New promising nanogel separates chemicals continuously

(Nanowerk News) Nanomaterials scientists from Utrecht University have improved a nanogel in such a way that it can now transport individual molecules from one liquid to the other. “By enlarging the surface area between two liquids, we can increase the exchange of chemicals. This technique can make industrial processes more energy efficient and open possibilities to make better solar cells.”
The researchers’ paper was recently published by the scientific magazine Advanced Materials ("Nanostructured, Fluid-Bicontinuous Gels for Continuous-Flow Liquid–Liquid Extraction").
Physical Chemist Martin Haase and his research group work on techniques to make so-called bijels: emulsions of two liquids that do not mix, like oil and water, separated by an ultra-thin layer of nanoparticles that stabilizes the surface between the fluids. “In such gel-like materials, two repellent liquids are interwoven”, Haase explains. “At the interface of the two, molecules can move from one liquid to the other through the nanolayer.”
bijel in the shape of a hair
In a previous version, a bijel had the shape of a hair. In the new variety, they are placed in a film. (Image: University of Utrecht)
The gels work best if the interface between the two liquids has a large surface. Haase: “Our own bodies show good examples of such processes. Think of our lungs: they inhale air, and the oxygen in the air goes into the blood. It is transported from air channels to blood capillaries. In a bijel, molecules can be exchanged in a similar fashion from one fluid to another.”

Gentler way of removing chemicals

With the help of PhD researchers Mohd Khan and Alessio Sprockel, Haase now improved the technique to make such bijels. Haase: “I discovered how to make bijels in 2015. But we had limited control over it and our structures were not so well defined. Now we can fully control the synthesis. We can now make smaller and more uniform channel structures, have fluids flow through the channels, and separate chemicals continuously during this flow.”
Two microscopic images of a bijel
Left: confocal microscopy shows that the bijel is composed of oil (black), water (magenta) and ultra-thin layer of nanoparticles (green). Right: a scanning electron microscopy image reveals the small channels. (Image: University of Utrecht)
To make a bijel, the scientists of the Utrecht University Van ‘t Hoff Laboratory for Physical and Colloid Chemistry use alcohol and nanoparticles, little glass spheres with a diameter of only 20 nanometers. Haase: “Oil and water do not mix. However, if you add alcohol, they actually do mix well. And if you subsequently remove the alcohol from this mixture, the two liquids will form an interwoven arrangement of liquid channels. During this process, the nanoparticles are picked up by the interface between oil and water. Once there, they stabilize the interwoven oil and water channels to form the bijel.”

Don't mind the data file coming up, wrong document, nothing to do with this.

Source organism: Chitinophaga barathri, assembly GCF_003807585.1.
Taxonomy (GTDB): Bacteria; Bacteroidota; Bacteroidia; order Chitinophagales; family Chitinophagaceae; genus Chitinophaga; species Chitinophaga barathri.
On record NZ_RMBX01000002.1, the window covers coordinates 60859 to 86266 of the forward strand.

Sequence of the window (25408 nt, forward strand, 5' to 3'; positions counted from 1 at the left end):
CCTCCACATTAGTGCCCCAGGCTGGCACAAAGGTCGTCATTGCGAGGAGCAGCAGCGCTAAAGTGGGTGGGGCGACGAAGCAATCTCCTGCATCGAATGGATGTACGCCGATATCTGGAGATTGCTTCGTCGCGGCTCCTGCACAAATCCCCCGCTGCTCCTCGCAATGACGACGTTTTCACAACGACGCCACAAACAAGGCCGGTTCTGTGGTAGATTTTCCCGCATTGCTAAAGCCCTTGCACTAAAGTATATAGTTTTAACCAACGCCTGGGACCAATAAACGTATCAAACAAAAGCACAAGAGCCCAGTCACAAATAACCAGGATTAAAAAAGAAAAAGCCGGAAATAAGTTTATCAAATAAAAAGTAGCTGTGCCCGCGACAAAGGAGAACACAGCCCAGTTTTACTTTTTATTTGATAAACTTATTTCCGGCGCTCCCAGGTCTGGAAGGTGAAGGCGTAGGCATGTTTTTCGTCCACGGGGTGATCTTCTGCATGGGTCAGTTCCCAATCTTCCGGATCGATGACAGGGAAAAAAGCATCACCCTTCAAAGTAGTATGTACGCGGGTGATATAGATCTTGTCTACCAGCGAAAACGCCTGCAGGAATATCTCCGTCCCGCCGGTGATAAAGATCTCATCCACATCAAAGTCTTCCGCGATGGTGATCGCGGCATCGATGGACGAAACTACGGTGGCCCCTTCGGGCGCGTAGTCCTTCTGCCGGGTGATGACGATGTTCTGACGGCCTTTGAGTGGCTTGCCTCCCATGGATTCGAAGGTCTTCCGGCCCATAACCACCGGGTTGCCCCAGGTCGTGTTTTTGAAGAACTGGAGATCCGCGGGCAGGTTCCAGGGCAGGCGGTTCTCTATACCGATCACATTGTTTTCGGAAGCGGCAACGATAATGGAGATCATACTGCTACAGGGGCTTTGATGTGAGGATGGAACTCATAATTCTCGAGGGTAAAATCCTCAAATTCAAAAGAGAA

A vital step that then needs to be taken before a bijel can be used for industrial separations, is to collect the separated chemicals. Haase: “Just like blood flows through capillaries in the lung to harvest oxygen, water and oil must flow through the bijel to transport extracted chemicals in and out of the nanogel. But because the channels in the bijel are so small, a normal pump would need to push very hard. This would cost lots of energy and can, moreover, break the fragile bijels. We have discovered that liquids can be pumped through the bijel via a process called electro-osmosis, a much gentler way of liquid transport.”
Formation of a bijel
A bijel is formed by the gradual separation of oil and water upon alcohol removal and the self-assembly of nanoparticles on the interface of the interwoven oil and water channels. (Image: University of Utrecht)

Nanomaterials for a sustainable industry

According to Haase, the invention has potential to save energy in industrial processes involving the separation of chemicals. “For me, a motivation to work in this scientific field, is to make the chemical industry more sustainable. Many products we use in our daily lives, for example plastics, gasoline, or pharmaceuticals need to be purified during their production. This requires a lot of energy because mixtures have to be boiled, a process commonly known as distillation. Such separations of chemicals consume up to 15% of our worldwide energy use. So we need to find alternatives that are less energy consuming and also emit less carbon dioxide. In a bijel, the separation of chemicals is possible without boiling and therefore, a lot of energy is saved.”
But the high surface area within the bijel opens other application potentials as well. Haase: “Bijels can for instance provide opportunities to develop more efficient solar cells and also separation membranes that can turn seawater into drinking water. Now that we can have liquids flow through the microscopic channels of the bijel, so many exciting opportunities for using these novel nanogels as materials for sustainable technologies become possible.”
Source: University of Utrecht
Share this: